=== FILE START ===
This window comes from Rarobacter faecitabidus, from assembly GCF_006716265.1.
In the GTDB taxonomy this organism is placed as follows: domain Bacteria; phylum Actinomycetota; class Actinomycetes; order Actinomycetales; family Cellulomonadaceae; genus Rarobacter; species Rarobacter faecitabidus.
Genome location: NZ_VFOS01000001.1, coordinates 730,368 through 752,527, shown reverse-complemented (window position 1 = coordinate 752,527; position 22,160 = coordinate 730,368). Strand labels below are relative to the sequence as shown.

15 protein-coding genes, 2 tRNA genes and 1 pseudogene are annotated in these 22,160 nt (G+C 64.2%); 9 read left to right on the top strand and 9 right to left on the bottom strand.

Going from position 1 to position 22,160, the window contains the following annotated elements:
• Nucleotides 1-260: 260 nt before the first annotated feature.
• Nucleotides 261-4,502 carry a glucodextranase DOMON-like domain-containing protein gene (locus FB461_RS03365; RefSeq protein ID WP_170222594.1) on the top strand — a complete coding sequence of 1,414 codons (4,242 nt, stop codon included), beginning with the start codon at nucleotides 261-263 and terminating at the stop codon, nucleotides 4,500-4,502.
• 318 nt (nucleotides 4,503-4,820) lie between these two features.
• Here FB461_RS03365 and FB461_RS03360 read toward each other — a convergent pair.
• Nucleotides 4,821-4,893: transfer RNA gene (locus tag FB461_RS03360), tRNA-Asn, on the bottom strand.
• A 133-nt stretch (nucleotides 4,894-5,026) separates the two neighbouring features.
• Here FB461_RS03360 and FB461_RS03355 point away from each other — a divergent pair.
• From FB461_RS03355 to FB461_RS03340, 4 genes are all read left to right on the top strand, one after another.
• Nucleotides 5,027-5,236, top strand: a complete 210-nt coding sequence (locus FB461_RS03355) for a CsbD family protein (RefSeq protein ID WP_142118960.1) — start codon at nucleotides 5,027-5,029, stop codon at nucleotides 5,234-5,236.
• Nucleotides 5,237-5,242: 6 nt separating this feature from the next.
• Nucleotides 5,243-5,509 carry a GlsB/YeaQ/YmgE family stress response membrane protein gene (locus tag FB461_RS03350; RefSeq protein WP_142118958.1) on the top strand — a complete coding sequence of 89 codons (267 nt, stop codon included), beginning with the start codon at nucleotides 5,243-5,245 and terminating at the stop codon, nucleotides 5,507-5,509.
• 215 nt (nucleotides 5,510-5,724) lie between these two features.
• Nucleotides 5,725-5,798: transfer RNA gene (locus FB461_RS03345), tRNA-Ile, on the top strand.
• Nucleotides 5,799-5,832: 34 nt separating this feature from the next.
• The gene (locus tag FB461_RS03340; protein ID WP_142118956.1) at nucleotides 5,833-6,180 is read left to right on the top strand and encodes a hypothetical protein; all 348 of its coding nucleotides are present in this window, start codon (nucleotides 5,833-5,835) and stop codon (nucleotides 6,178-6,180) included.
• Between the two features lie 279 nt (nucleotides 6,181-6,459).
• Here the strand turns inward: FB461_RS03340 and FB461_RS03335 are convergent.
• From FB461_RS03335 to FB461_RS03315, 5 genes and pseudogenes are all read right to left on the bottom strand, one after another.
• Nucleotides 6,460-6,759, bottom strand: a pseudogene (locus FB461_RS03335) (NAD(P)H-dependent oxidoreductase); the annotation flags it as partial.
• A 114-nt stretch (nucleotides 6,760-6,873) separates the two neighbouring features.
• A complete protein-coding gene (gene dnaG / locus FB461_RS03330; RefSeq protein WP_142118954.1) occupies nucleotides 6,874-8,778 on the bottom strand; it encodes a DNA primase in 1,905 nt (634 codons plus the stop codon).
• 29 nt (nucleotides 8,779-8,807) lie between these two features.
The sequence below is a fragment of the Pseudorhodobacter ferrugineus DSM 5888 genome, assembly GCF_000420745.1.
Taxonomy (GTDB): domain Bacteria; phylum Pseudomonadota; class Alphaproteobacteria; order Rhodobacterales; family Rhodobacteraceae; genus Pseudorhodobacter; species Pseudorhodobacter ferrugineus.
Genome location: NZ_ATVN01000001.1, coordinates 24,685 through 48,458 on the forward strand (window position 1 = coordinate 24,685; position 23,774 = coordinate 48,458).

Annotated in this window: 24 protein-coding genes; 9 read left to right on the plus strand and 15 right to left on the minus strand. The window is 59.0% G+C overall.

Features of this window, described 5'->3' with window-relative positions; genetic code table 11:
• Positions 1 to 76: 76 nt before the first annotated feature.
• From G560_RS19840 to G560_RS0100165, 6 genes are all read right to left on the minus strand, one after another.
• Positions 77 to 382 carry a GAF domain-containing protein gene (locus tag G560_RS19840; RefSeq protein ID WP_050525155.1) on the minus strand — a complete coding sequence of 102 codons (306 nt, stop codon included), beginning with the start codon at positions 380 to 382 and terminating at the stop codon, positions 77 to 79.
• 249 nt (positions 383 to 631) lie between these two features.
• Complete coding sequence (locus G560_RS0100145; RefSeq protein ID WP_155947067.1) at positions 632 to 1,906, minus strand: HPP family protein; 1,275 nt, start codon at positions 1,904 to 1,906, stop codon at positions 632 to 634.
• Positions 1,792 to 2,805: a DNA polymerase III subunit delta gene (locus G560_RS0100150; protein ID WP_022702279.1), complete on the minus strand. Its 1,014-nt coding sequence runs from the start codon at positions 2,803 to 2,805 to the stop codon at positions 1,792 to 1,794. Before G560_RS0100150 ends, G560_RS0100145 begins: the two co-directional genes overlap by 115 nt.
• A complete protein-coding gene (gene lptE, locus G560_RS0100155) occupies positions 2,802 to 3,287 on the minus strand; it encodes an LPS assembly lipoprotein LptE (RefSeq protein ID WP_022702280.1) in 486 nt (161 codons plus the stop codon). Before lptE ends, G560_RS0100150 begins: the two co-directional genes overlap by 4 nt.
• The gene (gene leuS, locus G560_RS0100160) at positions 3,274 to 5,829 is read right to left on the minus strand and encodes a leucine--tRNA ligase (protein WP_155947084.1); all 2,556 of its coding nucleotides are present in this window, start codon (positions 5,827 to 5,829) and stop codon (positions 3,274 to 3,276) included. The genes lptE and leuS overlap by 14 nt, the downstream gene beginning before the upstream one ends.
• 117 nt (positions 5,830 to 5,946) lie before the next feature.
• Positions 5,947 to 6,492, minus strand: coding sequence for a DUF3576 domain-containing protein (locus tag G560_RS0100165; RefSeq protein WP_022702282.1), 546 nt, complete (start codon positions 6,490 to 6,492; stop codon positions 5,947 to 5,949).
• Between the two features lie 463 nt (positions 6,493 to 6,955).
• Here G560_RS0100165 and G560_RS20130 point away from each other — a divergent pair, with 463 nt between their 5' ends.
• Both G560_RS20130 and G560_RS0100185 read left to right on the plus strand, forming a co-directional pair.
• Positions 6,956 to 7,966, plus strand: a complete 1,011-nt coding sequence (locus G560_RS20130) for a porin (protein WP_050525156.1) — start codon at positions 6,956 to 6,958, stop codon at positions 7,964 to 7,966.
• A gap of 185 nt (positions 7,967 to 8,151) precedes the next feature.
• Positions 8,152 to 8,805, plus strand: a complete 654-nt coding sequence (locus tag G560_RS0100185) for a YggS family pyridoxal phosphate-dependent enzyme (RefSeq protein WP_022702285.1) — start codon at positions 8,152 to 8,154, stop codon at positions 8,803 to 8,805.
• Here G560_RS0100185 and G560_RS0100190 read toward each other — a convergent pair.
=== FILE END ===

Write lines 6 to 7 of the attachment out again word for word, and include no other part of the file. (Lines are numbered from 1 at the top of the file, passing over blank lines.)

• Nucleotides 1-260: 260 nt before the first annotated feature.
• Nucleotides 261-4,502 carry a glucodextranase DOMON-like domain-containing protein gene (locus FB461_RS03365; RefSeq protein ID WP_170222594.1) on the top strand — a complete coding sequence of 1,414 codons (4,242 nt, stop codon included), beginning with the start codon at nucleotides 261-263 and terminating at the stop codon, nucleotides 4,500-4,502.